Photos: a life in Bolivia's mines

POTOSI, Bolivia — Agustin Villanca Menacho spends his days searching for silver, zinc and tin, sweating in the heat of a deep mine in southern Bolivia. He is 14 years old.

Like the vast majority of the miners at Cerro Rico, he's a Quechua Indian, and like many children working in the mines, he has no father. His died three months ago from the lung disease silicosis.

For centuries, the city of Potosi has operated around Cerro Rico, the greatest silver deposit the Spanish Empire ever found. In the 1600s, Potosi's population rivaled London's. While indigenous and African slaves died by the thousands, silver from the mines filled the Spanish treasury for more than 200 years. People in Potosi like to say you could build a silver bridge to Spain with all the metal extracted from the Cerro.

Today many children in Potosi have few options but to follow their fathers and grandfathers into the mines. Roberto Fernandez directs Potosi NGO Yachay Mosoj, which tries to keep children in school and out of the mines. It is hard to come by reliable numbers on Potosi's mining workforce, but he estimates that out of 8,000 miners in the Cerro, 10 percent are under 18, the legal minimum age to work in a mine. In 2004 UNICEF reported there were nearly 4,000 workers under 18 in Bolivia’s mining centers.

There is little political will to prevent Villanca Menacho and others his age from joining the mining ranks. Labor laws aren't strictly enforced and miners are a powerful group in current-day Bolivia, where socialist president Evo Morales relies on rural and indigenous groups for support. And there is no social welfare safety net for families such as Villanca Menacho’s, which have lost their breadwinner.

In recent years, Potosi's mining cooperatives have fiercely resisted government efforts to take more control of the sector. In the mid-1980s when tin prices crashed, the Bolivian government withdrew its mining operations from Potosi and granted concessions to many miners who hoped to continue scraping a living from the mountain.

Those who hold the concessions and invested in the mine’s infrastructure get a percentage of all profits and can earn well off a fruitful mine. Villanca Menacho, like most in the cooperatives, is not one of those investors. He averages $150 a month in wages.

Miners say their job is like playing the lottery — though it is dangerous, the payoff can be tremendous. The hope that the next tap of the hammer will bring riches and the good life keeps them going. Everyone knows someone it’s happened for, and even teachers and lawyers sometimes moonlight in the mines hoping for that big strike.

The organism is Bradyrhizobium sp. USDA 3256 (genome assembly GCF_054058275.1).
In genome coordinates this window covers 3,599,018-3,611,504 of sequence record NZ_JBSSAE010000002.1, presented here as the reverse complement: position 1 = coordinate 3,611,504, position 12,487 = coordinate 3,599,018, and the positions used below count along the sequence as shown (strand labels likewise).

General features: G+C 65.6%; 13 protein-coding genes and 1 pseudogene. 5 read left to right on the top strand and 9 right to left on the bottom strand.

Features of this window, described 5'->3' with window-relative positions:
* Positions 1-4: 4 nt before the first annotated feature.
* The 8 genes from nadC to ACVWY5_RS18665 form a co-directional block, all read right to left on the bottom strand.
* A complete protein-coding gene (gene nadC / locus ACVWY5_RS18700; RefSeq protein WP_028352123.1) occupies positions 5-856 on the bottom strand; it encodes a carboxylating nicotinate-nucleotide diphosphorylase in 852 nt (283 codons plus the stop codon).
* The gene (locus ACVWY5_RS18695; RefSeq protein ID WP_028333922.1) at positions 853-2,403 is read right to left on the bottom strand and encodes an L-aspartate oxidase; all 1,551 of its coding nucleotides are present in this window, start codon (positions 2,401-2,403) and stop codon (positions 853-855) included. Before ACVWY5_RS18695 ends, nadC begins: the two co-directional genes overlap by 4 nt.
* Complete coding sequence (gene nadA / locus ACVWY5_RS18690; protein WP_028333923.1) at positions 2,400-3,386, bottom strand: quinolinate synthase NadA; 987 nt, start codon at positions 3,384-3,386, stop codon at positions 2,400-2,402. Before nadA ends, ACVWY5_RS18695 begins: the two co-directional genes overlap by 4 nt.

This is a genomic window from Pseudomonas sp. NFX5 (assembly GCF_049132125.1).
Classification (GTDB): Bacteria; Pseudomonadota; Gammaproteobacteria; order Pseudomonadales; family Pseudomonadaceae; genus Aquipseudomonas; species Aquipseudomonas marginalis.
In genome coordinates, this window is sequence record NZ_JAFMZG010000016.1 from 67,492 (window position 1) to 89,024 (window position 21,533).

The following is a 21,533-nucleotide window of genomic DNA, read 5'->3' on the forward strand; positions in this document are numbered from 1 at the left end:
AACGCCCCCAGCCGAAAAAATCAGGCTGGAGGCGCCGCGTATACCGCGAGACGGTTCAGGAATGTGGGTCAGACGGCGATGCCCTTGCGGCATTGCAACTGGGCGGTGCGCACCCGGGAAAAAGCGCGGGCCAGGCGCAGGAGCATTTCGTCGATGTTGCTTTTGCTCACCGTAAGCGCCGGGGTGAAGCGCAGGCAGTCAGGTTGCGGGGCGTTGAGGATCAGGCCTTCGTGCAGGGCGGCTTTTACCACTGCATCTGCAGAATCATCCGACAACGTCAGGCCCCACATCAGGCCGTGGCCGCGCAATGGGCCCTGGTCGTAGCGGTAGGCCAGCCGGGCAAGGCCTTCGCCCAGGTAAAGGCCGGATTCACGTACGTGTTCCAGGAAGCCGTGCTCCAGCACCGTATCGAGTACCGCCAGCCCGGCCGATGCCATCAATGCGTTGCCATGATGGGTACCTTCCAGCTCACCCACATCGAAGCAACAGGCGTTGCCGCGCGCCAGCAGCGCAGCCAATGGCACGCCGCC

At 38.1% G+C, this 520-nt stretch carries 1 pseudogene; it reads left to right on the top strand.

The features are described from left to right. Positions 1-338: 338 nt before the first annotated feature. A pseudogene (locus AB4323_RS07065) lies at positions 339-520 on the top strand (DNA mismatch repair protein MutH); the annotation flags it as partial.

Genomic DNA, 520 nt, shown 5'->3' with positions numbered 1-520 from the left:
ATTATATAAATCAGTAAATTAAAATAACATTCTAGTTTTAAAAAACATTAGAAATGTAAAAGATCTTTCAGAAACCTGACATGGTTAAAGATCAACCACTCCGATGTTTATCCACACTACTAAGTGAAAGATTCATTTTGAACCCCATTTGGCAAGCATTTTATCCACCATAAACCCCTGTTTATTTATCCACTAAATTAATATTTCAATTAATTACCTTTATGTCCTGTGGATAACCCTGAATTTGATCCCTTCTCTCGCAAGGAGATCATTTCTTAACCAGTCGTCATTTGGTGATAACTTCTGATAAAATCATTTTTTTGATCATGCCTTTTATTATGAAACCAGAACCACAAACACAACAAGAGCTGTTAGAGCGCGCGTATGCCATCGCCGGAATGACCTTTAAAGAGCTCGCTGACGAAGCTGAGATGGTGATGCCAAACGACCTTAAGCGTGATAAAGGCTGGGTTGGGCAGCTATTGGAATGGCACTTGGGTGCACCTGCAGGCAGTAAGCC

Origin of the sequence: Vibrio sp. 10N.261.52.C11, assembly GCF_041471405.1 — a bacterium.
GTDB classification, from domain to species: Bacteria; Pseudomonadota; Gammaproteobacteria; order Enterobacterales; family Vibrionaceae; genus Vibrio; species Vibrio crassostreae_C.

Sitting in the courtyard outside the one-room house he shares with his mother and two younger siblings, Villanca Menacho talks about his life. “I went to the mine because my dad died, and who’s going to give us money?” he asks. Villanca Menacho hopes to return to school after working for a year, but others have given up on a life outside of the mines.

Fifteen-year-old Eduardo Colque Conde has already been working in the mine for three years. “I’ll work here all my life, I think,” he says. “I’m already used to it.”

The mines can be terrifying places where miners slide down narrow tunnels full of choking dust to reach the lower levels. If dynamite explosions, collapsing tunnels or poisonous gasses don’t kill a miner, silicosis eventually will. Protective equipment consists of nothing more than a headlamp and rubber boots. Within 10 to 30 years, full-blown silicosis affects nearly everyone. “It doesn’t bother me because I’m still OK,” says Colque Conde, smiling.

Many miners share his attitude. They know the dangers of the mines, but bravado trumps fear. They are tough, and they are proud. They also don’t have many other options in Potosi, where manual jobs outside of mining are scarce.

Though NGOs, Bolivian and foreign journalists continue to document child labor in Cerro Rico, the practice continues because it is culturally accepted, because there is little law enforcement and, ultimately, because of need.

Fernandez of Yachay Mosoj says that regardless of inspections and politics, it’s impossible to stop children from working the Cerro when they have no other option but going hungry. “Ending child labor is a fantasy without another form of living,” he says.